The universe revolves around me. I perceive it with my senses. I experience it with the gut feelings of my subconscious instincts and intuitions. I comprehend it with the rationales of my conscious reasoning. Reality, including my sense of self, my place in the universe, and my relationship with it, is created by my own mind, and mine alone.
It can’t be any other way. There’s no such thing as the Vulcan mind meld from Star Trek or Dumbledore’s pensieve from Harry Potter through which I can perceive, feel, and think with the senses, intuitions, and reasoning of another person. I am alone in my universe.
The same is true for you, and for every other person on the planet. For each and every one of us existence itself is a private, personal fabrication of our own minds. Humanity is a universe of parallel me-centric universes.
We use many different words to refer to the realities we create for ourselves. Depending on context we call them perspectives, outlooks, world views, ideologies, visions, moral matrices, predispositions, and more. Within those broad categories are multiple variations to which we assign names like progressivism, liberalism, conservatism, and libertarianism.
The point is “isms” are much more than merely sets of assumptions, principles, or tenets we rely on to frame our thinking and guide our decision making. They are actual realities, real worlds, within which we exist and of which we are a part.
The psychological building blocks from which we construct our realities are of two basic types: 1) Moral foundations, and 2) cognitive styles. Moral foundations are evolved psychological mechanisms of social perception, subconscious intuition, and conscious reasoning. Cognitive styles are patterns of thinking; ways of connecting the dots of the information we receive through our perceptions, feelings, and reasoning.
Moral foundations and cognitive style work together synergystically to create the emergent, coherent, greater than the sum of its parts, whole “ism” that is our reality. Each of our personal realities is a “closed epistemic world” that “has within it everything it needs to prove itself.“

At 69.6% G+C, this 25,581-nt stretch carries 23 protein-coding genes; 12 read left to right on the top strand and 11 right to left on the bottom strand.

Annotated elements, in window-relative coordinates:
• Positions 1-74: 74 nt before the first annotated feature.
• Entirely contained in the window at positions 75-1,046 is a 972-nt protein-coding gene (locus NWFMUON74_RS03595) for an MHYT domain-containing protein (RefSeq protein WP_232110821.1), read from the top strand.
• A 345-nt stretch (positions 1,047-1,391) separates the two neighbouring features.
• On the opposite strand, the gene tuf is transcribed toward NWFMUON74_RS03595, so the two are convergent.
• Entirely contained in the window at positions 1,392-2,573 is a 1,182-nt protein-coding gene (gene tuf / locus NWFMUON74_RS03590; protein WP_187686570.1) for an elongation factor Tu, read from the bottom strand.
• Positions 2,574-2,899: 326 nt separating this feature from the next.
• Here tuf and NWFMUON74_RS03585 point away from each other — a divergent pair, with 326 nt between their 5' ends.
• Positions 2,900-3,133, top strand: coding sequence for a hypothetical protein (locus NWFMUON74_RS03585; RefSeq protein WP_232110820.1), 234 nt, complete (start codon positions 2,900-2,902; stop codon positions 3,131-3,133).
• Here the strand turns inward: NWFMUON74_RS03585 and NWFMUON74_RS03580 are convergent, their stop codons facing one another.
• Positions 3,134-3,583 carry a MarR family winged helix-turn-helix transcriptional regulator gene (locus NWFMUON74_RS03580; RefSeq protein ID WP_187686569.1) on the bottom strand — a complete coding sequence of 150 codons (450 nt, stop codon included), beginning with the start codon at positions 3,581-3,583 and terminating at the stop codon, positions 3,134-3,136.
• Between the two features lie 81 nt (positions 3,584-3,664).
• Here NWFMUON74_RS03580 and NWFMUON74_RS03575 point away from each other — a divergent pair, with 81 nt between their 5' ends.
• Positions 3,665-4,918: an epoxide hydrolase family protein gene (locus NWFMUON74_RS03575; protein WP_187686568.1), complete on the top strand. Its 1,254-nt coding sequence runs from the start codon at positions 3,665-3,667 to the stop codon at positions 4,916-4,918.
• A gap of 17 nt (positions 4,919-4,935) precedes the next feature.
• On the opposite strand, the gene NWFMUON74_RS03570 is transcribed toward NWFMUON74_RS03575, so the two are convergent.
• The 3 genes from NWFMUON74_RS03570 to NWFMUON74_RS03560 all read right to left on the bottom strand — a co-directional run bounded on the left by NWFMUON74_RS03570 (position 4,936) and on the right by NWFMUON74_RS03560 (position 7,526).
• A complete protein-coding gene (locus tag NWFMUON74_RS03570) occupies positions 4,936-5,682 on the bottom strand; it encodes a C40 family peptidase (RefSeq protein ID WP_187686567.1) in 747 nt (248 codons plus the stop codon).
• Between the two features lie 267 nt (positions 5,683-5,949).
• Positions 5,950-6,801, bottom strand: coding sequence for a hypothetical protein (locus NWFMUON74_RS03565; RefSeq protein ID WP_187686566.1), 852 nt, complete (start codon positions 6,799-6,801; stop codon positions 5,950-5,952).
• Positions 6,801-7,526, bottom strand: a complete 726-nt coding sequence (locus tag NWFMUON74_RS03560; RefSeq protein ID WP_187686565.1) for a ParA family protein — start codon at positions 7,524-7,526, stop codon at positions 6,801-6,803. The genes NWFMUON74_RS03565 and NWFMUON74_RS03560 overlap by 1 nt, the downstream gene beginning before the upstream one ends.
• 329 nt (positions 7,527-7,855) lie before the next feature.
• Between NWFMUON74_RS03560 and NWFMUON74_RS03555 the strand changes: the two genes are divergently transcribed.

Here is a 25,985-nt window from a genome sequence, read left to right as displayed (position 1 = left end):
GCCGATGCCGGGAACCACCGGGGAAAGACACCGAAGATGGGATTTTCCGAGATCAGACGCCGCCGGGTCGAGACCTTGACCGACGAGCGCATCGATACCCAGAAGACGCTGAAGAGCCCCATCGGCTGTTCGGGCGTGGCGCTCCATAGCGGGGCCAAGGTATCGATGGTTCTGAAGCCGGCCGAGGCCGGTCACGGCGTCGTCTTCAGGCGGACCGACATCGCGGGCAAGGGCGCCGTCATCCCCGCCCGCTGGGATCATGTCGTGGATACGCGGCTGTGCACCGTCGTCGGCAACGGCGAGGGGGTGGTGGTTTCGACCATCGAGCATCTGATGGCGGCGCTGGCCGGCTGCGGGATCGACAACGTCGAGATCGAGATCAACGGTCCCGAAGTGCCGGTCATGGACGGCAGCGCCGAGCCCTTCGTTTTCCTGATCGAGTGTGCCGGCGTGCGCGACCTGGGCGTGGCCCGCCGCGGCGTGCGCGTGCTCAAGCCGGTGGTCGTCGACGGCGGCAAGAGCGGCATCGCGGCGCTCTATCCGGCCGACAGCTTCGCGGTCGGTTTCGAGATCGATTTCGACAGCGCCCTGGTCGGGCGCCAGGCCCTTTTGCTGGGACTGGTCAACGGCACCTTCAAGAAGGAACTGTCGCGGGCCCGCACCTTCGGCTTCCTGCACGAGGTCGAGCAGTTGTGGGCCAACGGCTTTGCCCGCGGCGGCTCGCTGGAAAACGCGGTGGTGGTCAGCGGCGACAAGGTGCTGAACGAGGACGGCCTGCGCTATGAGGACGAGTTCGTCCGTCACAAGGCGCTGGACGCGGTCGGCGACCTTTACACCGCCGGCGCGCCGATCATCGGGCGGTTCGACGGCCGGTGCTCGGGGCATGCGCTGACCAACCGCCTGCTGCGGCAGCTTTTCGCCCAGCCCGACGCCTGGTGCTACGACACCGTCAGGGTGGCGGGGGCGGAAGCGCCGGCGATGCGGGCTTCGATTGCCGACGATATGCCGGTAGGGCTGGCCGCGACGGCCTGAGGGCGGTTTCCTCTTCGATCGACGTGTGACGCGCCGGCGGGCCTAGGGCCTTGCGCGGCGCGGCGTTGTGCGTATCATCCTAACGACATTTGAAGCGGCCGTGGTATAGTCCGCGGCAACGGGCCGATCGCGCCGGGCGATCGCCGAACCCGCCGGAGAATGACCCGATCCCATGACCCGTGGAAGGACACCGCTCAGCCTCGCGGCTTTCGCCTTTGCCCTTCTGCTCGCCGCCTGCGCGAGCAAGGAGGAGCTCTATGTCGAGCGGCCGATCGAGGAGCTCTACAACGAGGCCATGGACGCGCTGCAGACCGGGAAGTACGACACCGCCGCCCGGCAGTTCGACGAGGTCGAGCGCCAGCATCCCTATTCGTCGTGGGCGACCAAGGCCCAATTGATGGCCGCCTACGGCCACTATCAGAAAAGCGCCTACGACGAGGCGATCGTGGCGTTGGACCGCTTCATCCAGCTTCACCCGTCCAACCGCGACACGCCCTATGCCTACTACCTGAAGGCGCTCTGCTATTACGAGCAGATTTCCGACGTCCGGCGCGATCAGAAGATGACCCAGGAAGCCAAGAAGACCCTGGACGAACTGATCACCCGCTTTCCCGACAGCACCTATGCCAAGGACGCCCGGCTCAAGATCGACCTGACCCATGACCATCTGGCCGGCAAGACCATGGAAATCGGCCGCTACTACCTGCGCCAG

This is, in a nutshell, why it can be so hard for us to get along.
When you’re arguing about social issues with a person from across the political aisle you’re not really arguing about facts, evidence, logic, and consequences. What’s actually happening is you’re trying to convince the other person that your me-centric universe is a better representation of actual reality than their me-centric universe. It’s as if you’re a mammal trying to convince a fish why mammal-ness is superior to fish-ness. With rare exceptions it’s just not gonna happen.
A good example of what’s going on is captured in the story Flatland: A Romance of Many Dimensions,by Edwin Abbot, in which three dimensional beings try to describe their universe to two dimensional beings. The story is summarized as follows in The Happiness Hypothesis: Finding Modern Truth in Ancient Wisdom, by Jonathan Haidt:
One day, the square is visited by a sphere from a three-dimensional world called Spaceland. When a sphere visits Flatland, however, all that is visible to Flatlanders is the part of the sphere that lies in their plane-in other words, a circle. The square is astonished that the circle is able to grow or shrink at will (by rising or sinking into the plane of Flatland) and even to disappear and reappear in a different place (by leaving the plane, and then reentering it). The sphere tries to explain the concept of the third dimension to the two-dimensional square, but the square, though skilled at two-dimensional geometry, doesn’t get it. He cannot understand what it means to have thickness in addition to height and breadth, nor can he understand that the circle came from up above him, where “up” does not mean from the north. The sphere presents analogies and geometrical demonstrations of how to move from one dimension to two, and then from two to three, but the square stilI finds the idea of moving “up” out of the plane of Flatland ridiculous.